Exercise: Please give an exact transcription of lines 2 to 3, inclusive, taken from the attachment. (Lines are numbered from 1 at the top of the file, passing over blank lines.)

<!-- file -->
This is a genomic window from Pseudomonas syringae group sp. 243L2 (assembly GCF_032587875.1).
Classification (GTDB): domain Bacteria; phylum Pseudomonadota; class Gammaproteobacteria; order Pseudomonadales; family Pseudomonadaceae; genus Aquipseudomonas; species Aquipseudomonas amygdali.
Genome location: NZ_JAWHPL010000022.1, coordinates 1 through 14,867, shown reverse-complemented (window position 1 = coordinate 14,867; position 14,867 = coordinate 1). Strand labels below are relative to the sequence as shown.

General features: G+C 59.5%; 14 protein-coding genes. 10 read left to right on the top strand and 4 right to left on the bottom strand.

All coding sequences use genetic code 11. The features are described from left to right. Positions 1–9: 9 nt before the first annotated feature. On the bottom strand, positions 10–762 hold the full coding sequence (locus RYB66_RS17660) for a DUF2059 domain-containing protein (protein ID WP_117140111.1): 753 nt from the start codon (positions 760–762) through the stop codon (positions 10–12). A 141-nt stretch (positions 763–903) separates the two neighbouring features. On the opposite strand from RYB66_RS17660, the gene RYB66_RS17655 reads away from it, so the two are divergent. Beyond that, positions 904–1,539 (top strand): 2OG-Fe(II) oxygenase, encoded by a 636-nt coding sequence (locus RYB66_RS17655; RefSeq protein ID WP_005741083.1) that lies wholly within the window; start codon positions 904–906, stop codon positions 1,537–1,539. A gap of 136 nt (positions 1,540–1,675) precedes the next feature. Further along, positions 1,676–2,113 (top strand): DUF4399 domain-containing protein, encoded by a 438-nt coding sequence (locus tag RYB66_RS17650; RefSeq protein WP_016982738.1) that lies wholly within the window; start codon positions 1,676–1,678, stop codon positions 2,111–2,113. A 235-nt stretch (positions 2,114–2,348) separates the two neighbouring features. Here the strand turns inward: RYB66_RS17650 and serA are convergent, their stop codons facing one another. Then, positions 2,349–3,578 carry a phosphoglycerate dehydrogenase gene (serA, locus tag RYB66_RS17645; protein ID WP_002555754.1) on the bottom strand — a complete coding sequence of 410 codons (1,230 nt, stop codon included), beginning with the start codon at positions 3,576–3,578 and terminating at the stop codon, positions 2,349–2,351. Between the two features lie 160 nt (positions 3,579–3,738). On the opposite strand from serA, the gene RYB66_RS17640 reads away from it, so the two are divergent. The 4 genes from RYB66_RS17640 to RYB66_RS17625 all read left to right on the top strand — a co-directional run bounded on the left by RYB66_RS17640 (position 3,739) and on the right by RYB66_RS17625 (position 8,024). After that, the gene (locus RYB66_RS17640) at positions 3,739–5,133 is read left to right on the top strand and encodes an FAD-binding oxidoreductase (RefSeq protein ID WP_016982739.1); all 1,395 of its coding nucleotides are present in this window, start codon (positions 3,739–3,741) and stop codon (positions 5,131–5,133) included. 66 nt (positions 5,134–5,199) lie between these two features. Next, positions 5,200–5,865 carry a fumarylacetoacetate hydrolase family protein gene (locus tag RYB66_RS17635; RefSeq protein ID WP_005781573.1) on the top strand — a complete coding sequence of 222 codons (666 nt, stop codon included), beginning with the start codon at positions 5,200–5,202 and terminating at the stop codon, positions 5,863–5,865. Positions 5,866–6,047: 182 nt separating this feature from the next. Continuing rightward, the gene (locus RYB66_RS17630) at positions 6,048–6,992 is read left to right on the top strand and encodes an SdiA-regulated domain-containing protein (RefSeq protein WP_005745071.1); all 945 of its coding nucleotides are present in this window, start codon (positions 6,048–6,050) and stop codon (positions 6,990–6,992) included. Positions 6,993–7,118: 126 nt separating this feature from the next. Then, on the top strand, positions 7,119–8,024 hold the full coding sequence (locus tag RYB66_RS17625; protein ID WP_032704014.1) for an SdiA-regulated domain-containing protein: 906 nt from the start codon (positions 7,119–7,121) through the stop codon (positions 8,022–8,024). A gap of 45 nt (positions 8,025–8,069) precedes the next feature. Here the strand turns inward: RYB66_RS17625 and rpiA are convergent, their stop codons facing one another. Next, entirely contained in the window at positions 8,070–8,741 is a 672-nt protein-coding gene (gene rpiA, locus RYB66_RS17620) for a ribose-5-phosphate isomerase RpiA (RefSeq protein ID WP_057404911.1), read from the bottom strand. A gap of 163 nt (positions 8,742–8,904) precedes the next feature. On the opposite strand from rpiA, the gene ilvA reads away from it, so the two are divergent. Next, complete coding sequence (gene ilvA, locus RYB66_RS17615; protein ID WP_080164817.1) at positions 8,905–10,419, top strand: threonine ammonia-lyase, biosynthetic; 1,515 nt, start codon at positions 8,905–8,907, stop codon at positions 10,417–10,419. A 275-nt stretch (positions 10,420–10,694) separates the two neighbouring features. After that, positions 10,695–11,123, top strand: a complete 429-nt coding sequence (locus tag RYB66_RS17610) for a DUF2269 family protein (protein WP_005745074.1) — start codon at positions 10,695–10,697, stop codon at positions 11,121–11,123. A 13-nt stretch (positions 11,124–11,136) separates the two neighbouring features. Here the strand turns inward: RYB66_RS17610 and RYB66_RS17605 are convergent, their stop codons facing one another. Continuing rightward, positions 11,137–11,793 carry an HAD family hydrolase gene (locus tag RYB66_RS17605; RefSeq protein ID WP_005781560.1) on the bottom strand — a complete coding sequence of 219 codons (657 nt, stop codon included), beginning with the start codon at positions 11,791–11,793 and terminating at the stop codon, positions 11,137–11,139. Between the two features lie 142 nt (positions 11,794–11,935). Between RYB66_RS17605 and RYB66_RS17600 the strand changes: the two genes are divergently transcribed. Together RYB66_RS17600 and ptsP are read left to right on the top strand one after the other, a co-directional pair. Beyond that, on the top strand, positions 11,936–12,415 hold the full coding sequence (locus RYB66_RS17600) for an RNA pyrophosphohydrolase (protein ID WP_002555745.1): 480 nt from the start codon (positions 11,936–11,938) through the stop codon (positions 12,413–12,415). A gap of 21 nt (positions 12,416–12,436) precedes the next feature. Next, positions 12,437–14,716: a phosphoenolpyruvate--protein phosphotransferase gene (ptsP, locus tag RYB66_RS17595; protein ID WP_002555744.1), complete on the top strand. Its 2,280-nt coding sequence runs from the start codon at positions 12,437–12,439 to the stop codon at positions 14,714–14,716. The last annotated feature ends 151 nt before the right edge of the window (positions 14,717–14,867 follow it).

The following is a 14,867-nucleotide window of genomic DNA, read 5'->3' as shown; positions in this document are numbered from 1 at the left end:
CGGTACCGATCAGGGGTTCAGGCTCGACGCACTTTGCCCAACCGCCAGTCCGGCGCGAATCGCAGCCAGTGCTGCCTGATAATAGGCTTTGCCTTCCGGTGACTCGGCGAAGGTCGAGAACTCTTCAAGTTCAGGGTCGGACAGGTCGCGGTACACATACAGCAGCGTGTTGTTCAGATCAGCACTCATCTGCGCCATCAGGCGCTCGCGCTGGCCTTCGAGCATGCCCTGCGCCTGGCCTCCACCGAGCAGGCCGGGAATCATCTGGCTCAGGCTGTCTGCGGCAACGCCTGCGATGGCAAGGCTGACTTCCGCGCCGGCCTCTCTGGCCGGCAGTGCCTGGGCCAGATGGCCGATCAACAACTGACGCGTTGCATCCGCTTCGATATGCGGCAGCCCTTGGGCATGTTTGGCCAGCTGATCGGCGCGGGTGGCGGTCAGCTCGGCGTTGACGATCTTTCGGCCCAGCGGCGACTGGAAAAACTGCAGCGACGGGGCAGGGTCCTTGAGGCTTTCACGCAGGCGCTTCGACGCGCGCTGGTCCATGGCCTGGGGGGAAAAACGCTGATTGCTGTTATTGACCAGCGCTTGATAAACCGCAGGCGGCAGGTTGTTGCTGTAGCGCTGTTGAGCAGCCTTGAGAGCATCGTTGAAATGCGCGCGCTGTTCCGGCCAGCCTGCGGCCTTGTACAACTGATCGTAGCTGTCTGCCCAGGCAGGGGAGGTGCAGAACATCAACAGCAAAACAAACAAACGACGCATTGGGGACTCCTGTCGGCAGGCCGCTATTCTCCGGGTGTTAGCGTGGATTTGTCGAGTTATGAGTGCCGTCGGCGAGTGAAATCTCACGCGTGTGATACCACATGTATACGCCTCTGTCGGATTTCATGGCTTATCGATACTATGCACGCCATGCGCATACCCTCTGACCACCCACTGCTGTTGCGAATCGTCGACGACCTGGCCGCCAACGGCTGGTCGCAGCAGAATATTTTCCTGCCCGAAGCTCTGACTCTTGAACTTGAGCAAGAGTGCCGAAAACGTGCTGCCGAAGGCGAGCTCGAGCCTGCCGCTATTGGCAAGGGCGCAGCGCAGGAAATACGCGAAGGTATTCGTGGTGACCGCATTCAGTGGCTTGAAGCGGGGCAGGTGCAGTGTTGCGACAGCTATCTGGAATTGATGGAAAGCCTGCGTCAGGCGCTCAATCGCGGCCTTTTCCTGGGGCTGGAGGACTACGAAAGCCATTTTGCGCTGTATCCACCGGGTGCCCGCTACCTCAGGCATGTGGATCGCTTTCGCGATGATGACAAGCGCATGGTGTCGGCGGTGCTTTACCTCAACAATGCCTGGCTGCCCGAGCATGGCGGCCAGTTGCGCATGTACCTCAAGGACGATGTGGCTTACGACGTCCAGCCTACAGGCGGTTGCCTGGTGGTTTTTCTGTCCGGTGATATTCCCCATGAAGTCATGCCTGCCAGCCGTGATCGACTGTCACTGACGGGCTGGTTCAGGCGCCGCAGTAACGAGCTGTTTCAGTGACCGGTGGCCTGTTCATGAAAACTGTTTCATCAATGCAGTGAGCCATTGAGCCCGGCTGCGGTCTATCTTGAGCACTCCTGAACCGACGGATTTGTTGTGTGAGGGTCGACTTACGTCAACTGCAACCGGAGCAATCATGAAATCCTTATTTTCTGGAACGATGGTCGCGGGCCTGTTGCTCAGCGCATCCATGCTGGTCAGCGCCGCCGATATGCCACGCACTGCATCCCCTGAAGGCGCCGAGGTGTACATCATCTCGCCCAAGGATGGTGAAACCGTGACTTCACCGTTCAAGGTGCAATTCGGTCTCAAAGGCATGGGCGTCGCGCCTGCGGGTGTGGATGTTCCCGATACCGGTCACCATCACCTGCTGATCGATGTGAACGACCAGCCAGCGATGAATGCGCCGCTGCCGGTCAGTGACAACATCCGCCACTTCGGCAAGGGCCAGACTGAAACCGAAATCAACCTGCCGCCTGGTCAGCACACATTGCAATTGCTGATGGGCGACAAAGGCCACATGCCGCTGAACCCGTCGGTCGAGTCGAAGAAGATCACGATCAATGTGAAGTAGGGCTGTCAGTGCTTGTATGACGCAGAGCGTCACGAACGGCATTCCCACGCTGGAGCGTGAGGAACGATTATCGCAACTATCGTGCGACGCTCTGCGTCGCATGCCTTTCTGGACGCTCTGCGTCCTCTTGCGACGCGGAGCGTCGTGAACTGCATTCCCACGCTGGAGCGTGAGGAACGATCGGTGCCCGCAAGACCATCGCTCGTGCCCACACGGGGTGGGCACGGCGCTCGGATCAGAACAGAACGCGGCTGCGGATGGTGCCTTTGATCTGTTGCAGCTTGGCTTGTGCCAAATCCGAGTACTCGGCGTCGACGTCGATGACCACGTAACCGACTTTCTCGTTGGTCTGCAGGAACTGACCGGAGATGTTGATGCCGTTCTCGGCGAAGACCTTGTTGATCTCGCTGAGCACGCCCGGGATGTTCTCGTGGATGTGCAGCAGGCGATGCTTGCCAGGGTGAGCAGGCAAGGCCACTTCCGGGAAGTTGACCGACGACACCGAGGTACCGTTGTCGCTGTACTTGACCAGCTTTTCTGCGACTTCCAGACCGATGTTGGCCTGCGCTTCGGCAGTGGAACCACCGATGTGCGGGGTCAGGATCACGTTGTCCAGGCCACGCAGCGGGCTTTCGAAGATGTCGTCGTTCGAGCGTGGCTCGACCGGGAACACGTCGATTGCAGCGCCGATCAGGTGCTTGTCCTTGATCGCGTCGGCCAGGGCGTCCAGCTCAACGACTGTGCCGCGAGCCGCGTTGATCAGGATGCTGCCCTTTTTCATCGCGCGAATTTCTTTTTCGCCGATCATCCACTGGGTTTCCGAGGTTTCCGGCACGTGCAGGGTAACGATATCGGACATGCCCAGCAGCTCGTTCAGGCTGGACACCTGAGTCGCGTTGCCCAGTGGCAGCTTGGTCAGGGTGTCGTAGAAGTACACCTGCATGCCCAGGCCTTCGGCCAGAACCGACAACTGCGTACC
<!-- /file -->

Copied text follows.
Classification (GTDB): domain Bacteria; phylum Pseudomonadota; class Gammaproteobacteria; order Pseudomonadales; family Pseudomonadaceae; genus Aquipseudomonas; species Aquipseudomonas amygdali.
Genome location: NZ_JAWHPL010000022.1, coordinates 1 through 14,867, shown reverse-complemented (window position 1 = coordinate 14,867; position 14,867 = coordinate 1). Strand labels below are relative to the sequence as shown.